Amanda had since read my biography of Eglantyne, The Woman Who Saved the Children, and I was delighted to sign some copies of the book that had been donated for guests at her centenary summer fundraising event. She was thrilled in turn that all the book’s royalties are donated to the Fund, so that every copy raises money as well as awareness.
When the book was republished this year, to mark the centenary, the arrest and trial chapters inspired scriptwriter and Save the Children supporter Charlotte Bogard McLeod to write a short play. This was then performed with Joely Richardson as Eglantyne, and Helena Bonham Carter as the judge, at Save the Children’s centenary gala in London’s Roundhouse. During rehearsals both actresses told me how inspired they were by Eglantyne, and how they hoped this play might go further… fingers crossed everyone please!
Other Eglantyne events this year have included a series of talks in and around Ellesmere in Shropshire, a town which now has new street signs welcoming people to ‘The Birthplace of Eglantyne Jebb’, and an event at Cambridge University where I spoke with Dr Peta Dunstan whose biography of Eglantyne’s sister Dorothy, Campaigning for Life, has just been published. There has also been a new blue plaque to Eglantyne put up in Marlborough, where she once taught in the local school, and Anne Chamberlain has performed her excellent one-woman show, Eglantyne, all round Britain and in Switzerland, Lebanon and Tanzania!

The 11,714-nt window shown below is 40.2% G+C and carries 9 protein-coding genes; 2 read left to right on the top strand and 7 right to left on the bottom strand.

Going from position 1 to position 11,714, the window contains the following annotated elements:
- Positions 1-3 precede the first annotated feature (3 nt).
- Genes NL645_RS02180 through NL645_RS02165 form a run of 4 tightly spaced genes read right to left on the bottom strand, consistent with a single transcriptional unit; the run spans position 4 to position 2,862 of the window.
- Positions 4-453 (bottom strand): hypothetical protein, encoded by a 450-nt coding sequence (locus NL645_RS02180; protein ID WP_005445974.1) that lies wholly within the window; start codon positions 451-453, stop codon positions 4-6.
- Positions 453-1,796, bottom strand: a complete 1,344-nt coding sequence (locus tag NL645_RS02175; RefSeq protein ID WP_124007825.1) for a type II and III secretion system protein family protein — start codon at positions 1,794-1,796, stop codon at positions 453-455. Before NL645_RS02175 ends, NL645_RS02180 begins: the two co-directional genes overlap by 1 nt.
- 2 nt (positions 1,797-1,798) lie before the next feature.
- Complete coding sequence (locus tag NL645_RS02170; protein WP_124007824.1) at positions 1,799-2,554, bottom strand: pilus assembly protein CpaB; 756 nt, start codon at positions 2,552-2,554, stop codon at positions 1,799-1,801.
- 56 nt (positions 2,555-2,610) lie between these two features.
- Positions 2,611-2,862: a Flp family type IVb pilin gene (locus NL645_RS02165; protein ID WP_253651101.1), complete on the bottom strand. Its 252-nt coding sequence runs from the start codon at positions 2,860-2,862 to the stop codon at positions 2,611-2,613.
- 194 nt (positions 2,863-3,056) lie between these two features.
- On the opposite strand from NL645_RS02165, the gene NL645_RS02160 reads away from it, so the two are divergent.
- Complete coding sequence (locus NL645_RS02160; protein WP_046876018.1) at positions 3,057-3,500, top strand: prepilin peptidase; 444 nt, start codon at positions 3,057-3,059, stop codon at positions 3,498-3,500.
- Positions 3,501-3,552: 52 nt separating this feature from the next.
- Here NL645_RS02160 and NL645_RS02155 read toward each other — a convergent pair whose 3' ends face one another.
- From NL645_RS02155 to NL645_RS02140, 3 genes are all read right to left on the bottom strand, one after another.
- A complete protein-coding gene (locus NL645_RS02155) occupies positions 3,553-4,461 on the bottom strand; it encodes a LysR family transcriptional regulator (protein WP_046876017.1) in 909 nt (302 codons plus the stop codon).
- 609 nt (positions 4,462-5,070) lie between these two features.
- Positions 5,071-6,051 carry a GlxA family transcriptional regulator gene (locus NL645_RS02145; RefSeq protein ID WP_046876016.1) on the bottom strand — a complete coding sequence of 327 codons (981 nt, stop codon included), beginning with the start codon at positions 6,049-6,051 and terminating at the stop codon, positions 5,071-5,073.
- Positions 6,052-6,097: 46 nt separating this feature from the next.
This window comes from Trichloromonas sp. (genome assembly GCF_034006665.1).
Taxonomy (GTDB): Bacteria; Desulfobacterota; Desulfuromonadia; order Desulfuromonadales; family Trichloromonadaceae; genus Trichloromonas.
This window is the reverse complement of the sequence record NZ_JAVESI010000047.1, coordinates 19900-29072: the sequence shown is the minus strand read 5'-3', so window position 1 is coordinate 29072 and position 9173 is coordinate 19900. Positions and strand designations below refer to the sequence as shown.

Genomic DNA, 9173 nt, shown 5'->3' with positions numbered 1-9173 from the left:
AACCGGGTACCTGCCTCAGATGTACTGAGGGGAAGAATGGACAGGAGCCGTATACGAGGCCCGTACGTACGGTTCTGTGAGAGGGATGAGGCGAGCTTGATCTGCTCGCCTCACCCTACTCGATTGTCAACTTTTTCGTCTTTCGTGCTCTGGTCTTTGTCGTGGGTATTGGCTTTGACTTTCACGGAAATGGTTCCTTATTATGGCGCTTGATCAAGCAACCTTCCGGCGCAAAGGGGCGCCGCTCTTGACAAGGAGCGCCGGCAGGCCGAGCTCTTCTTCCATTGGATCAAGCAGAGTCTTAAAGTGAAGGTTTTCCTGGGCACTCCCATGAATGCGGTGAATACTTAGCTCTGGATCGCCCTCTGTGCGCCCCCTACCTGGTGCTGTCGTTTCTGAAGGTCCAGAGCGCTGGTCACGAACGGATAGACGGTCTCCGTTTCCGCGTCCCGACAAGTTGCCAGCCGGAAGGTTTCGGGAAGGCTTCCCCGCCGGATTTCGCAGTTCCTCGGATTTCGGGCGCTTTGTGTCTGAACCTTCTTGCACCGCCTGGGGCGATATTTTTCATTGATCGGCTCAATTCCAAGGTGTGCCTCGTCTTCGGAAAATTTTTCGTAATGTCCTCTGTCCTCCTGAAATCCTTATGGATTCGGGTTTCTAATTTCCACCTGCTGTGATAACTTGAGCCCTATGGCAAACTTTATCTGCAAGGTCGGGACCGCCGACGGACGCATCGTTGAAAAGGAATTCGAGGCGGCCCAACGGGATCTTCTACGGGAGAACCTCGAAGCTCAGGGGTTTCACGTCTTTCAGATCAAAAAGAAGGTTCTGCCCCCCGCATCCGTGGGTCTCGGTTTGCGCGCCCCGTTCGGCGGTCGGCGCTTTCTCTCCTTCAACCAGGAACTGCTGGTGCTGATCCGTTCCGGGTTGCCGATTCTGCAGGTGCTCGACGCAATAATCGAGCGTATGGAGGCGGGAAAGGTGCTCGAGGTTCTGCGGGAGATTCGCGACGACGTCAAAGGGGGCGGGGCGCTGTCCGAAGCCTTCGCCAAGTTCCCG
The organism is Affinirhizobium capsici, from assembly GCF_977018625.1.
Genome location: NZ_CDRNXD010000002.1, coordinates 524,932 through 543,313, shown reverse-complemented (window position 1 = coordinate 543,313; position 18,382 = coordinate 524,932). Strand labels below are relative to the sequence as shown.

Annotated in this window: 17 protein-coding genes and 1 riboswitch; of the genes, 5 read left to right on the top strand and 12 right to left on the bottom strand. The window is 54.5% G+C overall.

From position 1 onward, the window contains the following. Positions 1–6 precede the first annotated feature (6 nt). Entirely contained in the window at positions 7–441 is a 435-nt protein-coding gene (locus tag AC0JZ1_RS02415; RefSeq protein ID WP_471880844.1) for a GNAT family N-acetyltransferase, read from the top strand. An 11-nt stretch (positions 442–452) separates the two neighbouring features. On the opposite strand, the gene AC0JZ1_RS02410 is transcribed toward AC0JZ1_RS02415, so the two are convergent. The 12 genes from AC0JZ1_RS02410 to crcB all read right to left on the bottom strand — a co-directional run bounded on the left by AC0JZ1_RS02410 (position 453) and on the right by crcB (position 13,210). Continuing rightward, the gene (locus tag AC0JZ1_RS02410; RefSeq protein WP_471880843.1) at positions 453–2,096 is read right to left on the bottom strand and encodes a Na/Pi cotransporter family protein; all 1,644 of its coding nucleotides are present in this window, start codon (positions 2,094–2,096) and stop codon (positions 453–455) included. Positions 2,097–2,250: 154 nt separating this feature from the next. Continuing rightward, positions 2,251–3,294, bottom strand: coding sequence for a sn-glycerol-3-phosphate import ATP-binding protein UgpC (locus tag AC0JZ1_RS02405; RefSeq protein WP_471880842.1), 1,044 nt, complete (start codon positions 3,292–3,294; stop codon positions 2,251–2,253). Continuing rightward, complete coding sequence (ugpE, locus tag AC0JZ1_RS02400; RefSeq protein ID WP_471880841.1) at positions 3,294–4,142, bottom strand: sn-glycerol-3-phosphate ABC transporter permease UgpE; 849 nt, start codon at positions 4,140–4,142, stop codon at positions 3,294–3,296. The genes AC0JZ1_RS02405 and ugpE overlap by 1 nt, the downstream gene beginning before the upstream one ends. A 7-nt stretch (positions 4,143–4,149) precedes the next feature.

Flier for Anne Chamberlain’s one-woman play Eglantyne..Back home I have been interviewed about Eglantyne for national and regional press, for BBC TV World News, and on the BBC Radio 4 PM programme with Evan Davis. I’ve recorded podcasts for the Spectator and Dan Snow’s History Hit; and spoken at countless history and literary festivals and other events. ‘We have to devise means of making known the facts in such a way as to touch the imagination of the world,’ Eglantyne once said, not knowing what an impact her own life story might have.